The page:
Last night the U.S. House of Representatives passed an unprecedented, last minute bill to fund the government called the 'CRomnibus'. The bill averted a government shutdown because it contained a short-term continued resolution to fund the Department of Homeland Security until February 2015, bills to fund the rest of the federal government through September 2015, but it also included a number of damaging policy changes.
Periodically, Rep. John Lewis is notified that organizations within the 5th Congressional District have been selected to receive a variety of federal grants. This federal grants announcement will advise press and constituents of these notifications. This announcement details about $17,096,767 in federal grants coming to the 5th Congressional District.
What is the funding process for federal grants?
WASHINGTON -- This week, the U.S. House of Representatives unanimously adopted the Cost of War amendment authored by Rep. John Lewis during consideration of H.R. 4435, the National Defense Authorization Act (NDAA).
“It was a shame and a disgrace that the government of the most powerful nation on earth was recklessly shutdown and allowed to slip perilously close to default. However, I am glad that tonight the great majority of the members of the House and Senate finally came together and did the right thing. We passed a clean bill, as we should have had an opportunity to do days ago. We simply restored the government to normal functioning and raised the debt limit so this country can pay its bills on time, as it has for over 230 years.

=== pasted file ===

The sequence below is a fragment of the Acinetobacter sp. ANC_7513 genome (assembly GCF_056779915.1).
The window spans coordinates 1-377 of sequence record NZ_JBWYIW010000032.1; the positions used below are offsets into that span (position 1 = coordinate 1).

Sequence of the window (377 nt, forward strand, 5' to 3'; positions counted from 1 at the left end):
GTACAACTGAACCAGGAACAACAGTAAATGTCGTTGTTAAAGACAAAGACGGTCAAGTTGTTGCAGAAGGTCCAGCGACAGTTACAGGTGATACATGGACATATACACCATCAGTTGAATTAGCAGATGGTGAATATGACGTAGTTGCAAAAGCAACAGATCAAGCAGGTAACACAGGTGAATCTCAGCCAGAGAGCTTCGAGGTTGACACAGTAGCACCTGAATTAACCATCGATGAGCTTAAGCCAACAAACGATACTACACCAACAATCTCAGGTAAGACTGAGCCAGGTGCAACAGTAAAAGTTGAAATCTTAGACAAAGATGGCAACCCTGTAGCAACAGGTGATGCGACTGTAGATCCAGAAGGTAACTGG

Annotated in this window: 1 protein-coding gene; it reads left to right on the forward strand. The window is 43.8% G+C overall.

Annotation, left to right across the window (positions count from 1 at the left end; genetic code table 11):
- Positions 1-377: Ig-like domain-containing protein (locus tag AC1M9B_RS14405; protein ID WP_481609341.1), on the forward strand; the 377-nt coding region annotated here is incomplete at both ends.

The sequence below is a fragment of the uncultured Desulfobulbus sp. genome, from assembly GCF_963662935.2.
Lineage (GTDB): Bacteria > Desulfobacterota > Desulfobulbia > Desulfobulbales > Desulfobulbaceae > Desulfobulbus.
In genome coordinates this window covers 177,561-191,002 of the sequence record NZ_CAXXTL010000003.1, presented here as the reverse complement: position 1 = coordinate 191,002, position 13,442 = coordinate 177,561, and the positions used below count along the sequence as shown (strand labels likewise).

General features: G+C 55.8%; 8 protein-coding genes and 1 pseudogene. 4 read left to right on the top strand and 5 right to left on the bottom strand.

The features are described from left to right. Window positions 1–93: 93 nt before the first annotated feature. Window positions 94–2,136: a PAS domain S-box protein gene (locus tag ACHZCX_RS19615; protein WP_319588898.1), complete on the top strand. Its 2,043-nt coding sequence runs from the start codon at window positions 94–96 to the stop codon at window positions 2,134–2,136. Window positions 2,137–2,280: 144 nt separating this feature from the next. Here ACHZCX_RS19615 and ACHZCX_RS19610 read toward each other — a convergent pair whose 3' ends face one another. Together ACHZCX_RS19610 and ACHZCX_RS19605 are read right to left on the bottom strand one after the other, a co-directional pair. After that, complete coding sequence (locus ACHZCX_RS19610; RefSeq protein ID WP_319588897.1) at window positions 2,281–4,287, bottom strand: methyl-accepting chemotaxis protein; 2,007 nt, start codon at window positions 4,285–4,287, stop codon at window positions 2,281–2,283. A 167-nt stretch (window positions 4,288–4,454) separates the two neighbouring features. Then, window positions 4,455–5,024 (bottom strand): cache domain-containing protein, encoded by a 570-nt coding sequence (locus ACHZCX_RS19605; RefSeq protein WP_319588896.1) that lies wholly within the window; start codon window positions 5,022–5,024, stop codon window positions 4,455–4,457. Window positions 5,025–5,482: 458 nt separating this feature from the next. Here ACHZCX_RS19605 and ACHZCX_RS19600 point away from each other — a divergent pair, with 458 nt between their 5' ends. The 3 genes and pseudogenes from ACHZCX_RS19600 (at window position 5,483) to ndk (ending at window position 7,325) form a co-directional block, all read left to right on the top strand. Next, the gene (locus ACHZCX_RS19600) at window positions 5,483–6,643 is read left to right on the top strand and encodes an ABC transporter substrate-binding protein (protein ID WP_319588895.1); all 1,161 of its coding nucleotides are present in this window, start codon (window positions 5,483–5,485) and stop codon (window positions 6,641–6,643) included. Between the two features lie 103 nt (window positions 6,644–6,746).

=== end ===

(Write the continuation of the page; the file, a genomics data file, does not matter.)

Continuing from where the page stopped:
Yesterday, Rep. John Lewis’s Cost of War Act amendment passed the House as a part of its Defense Authorization Bill. The act requires the Department of Defense to post on a public website the cost to each taxpayer of the wars in Iraq and Afghanistan.
WASHINGTON—Rep. John Lewis joined other members of the House Ways and Means Committee today in an effort to derail the “Pay China First Bill,” H.R.804. Republicans have waged an unprecedented battle against raising the debt limit of the United States which is required in order for America to pay its bills. The debt ceiling has been raised without issue many times before, especially during the terms of Republican presidents, like Ronald Reagan and George W.
WASHINGTON— Rep. John Lewis castigated the direction of a House Republican hearing today which explored the possibility of default on America’s debt instead of simply raising the debt ceiling. The chairman of the House Ways and Means Committee Oversight Subcommittee held a hearing examining the government’s ability to prioritize its financial obligations while continuing operations, if the U. S. Treasury should reach its statutory debt limit.
Washington, D.C. – Rep. John Lewis voted against the Ryan-Republican budget that could reverse our climb toward economic recovery, lead to more layoffs and prolong unemployment. It would end the Medicare guarantee, while of course, providing huge tax cuts for the wealthy at the expense of the middle class and the poor.
After voting for another week on partisan legislation that does not address the need to curtail punishing automatic cuts which threaten the longevity of many important federal commitments, and yet another week with no attention to America’s need for jobs, Rep. John Lewis released this statement:
“The people of this nation are looking to this Congress for help. My constituents and the constituents of every elected representative here sent us to Congress to take action on their behalf.